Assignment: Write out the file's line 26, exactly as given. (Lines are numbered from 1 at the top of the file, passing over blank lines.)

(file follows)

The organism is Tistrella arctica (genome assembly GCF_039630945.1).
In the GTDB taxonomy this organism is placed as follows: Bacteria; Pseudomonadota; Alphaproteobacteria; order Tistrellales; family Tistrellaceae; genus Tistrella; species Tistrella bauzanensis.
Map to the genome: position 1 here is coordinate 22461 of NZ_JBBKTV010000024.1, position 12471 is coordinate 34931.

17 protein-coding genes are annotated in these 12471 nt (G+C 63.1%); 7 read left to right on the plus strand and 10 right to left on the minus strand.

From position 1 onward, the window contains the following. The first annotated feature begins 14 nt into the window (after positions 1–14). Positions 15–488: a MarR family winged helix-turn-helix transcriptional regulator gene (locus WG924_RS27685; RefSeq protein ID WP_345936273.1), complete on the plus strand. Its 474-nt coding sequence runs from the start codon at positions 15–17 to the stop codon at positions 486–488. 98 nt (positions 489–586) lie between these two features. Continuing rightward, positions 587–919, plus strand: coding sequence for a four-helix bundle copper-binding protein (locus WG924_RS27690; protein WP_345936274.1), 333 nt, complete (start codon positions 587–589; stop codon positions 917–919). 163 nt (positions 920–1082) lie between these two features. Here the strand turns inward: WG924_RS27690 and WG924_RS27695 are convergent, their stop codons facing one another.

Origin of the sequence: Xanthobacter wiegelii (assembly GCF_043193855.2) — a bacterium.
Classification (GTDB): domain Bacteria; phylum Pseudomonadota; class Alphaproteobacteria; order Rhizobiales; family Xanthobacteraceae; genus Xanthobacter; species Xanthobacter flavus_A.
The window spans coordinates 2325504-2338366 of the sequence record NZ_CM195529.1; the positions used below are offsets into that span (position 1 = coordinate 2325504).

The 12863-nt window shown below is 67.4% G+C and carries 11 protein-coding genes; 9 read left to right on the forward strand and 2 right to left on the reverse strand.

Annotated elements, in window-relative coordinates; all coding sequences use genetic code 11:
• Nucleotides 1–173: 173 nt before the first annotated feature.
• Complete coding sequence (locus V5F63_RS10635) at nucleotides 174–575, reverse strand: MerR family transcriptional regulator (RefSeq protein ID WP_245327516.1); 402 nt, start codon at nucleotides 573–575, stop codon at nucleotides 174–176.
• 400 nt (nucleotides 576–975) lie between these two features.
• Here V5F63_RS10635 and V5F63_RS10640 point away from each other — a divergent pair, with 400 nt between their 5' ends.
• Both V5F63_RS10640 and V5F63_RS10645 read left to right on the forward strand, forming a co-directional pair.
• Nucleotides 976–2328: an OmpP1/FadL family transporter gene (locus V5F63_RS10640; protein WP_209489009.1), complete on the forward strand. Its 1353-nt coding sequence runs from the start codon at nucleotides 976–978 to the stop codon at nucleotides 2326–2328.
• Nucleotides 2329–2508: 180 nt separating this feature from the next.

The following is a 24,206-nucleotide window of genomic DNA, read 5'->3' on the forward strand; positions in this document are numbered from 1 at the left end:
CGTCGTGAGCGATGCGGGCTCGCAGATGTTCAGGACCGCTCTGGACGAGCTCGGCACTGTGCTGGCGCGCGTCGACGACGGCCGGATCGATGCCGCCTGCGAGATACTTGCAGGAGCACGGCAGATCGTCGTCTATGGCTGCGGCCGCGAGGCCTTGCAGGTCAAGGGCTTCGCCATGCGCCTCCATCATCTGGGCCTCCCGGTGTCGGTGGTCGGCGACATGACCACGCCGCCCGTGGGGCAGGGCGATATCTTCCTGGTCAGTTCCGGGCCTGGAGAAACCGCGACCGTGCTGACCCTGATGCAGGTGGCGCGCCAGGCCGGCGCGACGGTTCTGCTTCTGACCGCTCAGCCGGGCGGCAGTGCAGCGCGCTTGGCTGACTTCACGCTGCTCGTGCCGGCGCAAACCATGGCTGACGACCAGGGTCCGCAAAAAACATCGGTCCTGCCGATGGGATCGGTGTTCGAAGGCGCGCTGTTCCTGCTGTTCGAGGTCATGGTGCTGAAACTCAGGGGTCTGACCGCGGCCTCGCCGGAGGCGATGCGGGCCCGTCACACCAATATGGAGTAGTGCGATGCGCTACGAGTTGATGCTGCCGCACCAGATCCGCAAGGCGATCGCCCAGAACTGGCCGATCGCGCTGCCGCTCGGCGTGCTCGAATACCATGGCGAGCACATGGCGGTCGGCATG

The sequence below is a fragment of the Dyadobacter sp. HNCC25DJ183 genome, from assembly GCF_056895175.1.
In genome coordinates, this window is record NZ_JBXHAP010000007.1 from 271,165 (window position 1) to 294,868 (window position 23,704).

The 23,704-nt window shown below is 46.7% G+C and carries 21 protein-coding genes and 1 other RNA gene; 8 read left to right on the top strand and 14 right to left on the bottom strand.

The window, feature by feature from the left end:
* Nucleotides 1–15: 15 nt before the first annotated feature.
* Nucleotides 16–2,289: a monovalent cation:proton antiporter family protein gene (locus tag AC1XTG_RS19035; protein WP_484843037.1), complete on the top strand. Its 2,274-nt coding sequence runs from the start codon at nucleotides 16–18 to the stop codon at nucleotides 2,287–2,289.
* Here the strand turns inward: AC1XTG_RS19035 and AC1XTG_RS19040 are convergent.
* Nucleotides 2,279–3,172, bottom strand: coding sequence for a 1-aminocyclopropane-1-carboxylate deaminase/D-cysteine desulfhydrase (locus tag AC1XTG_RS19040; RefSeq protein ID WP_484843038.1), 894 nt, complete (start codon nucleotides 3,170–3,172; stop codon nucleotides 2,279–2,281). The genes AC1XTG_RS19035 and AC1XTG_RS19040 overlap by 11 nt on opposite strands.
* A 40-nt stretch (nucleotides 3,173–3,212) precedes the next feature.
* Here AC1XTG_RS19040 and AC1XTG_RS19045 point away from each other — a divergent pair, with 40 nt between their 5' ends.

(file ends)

* Here the strand turns inward: AC1XTG_RS19035 and AC1XTG_RS19040 are convergent.